What If Godhra Hadn't Happened?
Jaitley took the trunks to Rajeshwar Dayal, the seniormost civil servant in the home department at the time, who promptly conveyed the gravity of the discovery to G.B.
That plan may never have been put into action but the clerical efficiency with which the RSS and its kindred organisations have sought periodically to target Muslims for attack suggests the parivar's penchant for planning and organisation has continued down to the present. What happened in Gujarat from February 28, 2002, is a case in point.
Far from being a spontaneous mass reaction to the attack on the Sabarmati Express at Godhra the day before in which 58 Hindu passengers died, the killings across most of Gujarat seemed scripted. So well chosen were the targets that it is almost as if there was already in place a plan to do something dramatic as part of the ongoing Ayodhya agitation, probably in order to polarise the state on communal lines in the run-up to state elections that the BJP might have had some difficulty winning on the basis of its actual performance.
If Godhra hadn't happened, would it have been necessary to invent it? I don't know, but the Godhra incident itself is so shrouded in mystery that it is almost as if the official narrative which emerged within minutes and hours of the train being consumed by fire is an invented one, conveniently conjured up to provide the "rationale" for the pogrom which had simultaneously been ordained.
It is difficult to ask 'What if Godhra had not happened' when we still do not know what exactly happened at Godhra. The official account, as put out by Gujarat chief minister Narendra Modi, is that a large Muslim mob assembled on the railway tracks outside Godhra station stopped the Sabarmati Express and launched a premeditated attack on coach S-6, killing 58 passengers. The official chargesheet says one or more members of the mob boarded the coach and poured some 60 litres of petrol inside before setting it on fire. This dastardly attack, according to the BJP's narrative, in turn provoked a "reaction" throughout Gujarat which claimed the lives of nearly 2,000 Muslims. Had Godhra not happened, the Muslims would not have been killed. Action-Reaction. When a big tree falls, the earth is bound to shake. I regret what happened after Godhra, A.B. Vajpayee told the party faithful at Goa in April 2002, "Lekin aag lagayi kisne? (Who lit the fire?)".
These Newtonian certitudes begin to break down when we consider the holes in the official account. Passengers who were on board the targeted coach, and let there be no doubt that an angry mob was attacking S-6, have testified before the ongoing Nanavati-Shah Commission of Inquiry that they saw no one from the mob entering the coach and pouring petrol inside. The Forensic Science Laboratory (FSL) report makes it clear the liquid could not have been thrown from outside. It says no trace of petroleum hydrocarbons was recovered from the burnt coach, raising questions about the identity of the flammable material which destroyed the coach that morning. How the train caught fire, whether or not there was intent—and if so, on the part of who—are questions which nobody can answer. Why the BJP government never conducted a comprehensive scientific probe to solve the puzzles raised by the FSL report is a mystery.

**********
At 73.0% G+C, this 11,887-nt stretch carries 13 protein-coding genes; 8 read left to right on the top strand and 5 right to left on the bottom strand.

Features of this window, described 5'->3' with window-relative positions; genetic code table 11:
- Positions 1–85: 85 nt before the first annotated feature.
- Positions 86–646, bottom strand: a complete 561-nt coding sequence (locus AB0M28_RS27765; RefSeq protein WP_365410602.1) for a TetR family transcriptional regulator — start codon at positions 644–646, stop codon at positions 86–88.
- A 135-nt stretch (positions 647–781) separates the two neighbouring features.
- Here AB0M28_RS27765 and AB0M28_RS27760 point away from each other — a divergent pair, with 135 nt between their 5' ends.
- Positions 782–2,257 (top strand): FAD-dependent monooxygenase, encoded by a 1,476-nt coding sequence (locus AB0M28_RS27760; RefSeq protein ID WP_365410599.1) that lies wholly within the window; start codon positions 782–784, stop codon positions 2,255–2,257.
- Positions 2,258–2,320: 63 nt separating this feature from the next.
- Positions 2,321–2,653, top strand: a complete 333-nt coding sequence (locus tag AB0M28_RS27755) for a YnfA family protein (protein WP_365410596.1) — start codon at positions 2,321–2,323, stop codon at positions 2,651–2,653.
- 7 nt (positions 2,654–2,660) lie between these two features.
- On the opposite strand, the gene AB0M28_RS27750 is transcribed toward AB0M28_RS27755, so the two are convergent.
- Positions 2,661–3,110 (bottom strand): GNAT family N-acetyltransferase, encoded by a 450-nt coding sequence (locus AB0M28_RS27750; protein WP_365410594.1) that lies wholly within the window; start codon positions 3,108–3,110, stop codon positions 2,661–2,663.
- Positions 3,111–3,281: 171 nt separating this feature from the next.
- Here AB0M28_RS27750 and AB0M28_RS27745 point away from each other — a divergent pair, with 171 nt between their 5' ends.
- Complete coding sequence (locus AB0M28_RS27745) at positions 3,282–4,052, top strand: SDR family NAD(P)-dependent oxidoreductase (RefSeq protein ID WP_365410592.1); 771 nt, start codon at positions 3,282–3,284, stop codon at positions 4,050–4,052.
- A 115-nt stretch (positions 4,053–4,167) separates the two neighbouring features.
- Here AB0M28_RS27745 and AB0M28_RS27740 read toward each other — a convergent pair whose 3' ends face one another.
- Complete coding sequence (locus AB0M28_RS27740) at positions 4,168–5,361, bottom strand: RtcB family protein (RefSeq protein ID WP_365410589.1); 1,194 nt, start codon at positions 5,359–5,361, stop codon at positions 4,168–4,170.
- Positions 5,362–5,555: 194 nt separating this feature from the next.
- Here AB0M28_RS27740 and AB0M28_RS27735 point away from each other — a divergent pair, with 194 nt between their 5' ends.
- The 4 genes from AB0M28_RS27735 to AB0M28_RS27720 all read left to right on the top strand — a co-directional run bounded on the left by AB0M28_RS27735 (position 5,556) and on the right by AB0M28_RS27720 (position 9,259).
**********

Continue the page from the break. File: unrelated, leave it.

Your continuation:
Had Godhra not happened, would Naroda Patiya have burned, would Ehsan Jafri have been killed, the Best Bakery been destroyed and Bilkis Bano been raped? These questions are deeply problematic because they are tainted by the bankruptcy of the Sangh parivar's moral arithmetic. When you have an organisation like the VHP whose cadres are capable of the most horrific violence, when you have a police force that is willing to let innocent citizens be attacked, and when you have chief ministers and prime ministers who offer post-facto justifications for genocide, it is a dangerous delusion to believe the Gujarat violence occurred because of Godhra. The Gujarat violence happened because the government wanted it to. Godhra was just the excuse.
Godhra has infected our polity in a particularly pernicious way because the incident marked the first time that revenge was elevated to the status of moral code and official policy in such a blatant and sustained manner. When Rajiv Gandhi justified the 1984 genocide of Sikhs with his callous throwaway remark about the earth shaking when a big tree falls, it evoked widespread revulsion. Mention 1984 and even the most die-hard Rajiv loyalist today appears to display a certain shabby shame-facedness at the idea that the killing of Indira Gandhi by two Sikhs or the motivated rumour of Sikhs distributing sweets could somehow justify the monstrous killings which followed. But the Sangh parivar and BJP leaders today continue to believe that Godhra fully justifies the mass killing of Muslims which followed. I am not looking for expressions of remorse or guilt. That would be foolish, apart from being quite irrelevant. What I want to see are some signs that the Indian polity has learnt the lessons of Godhra and after and will never again permit genocide. And what I see is simply not enough.
Siddharth Varadarajan's edited volume Gujarat: The Making of a Tragedy, was published in 2002
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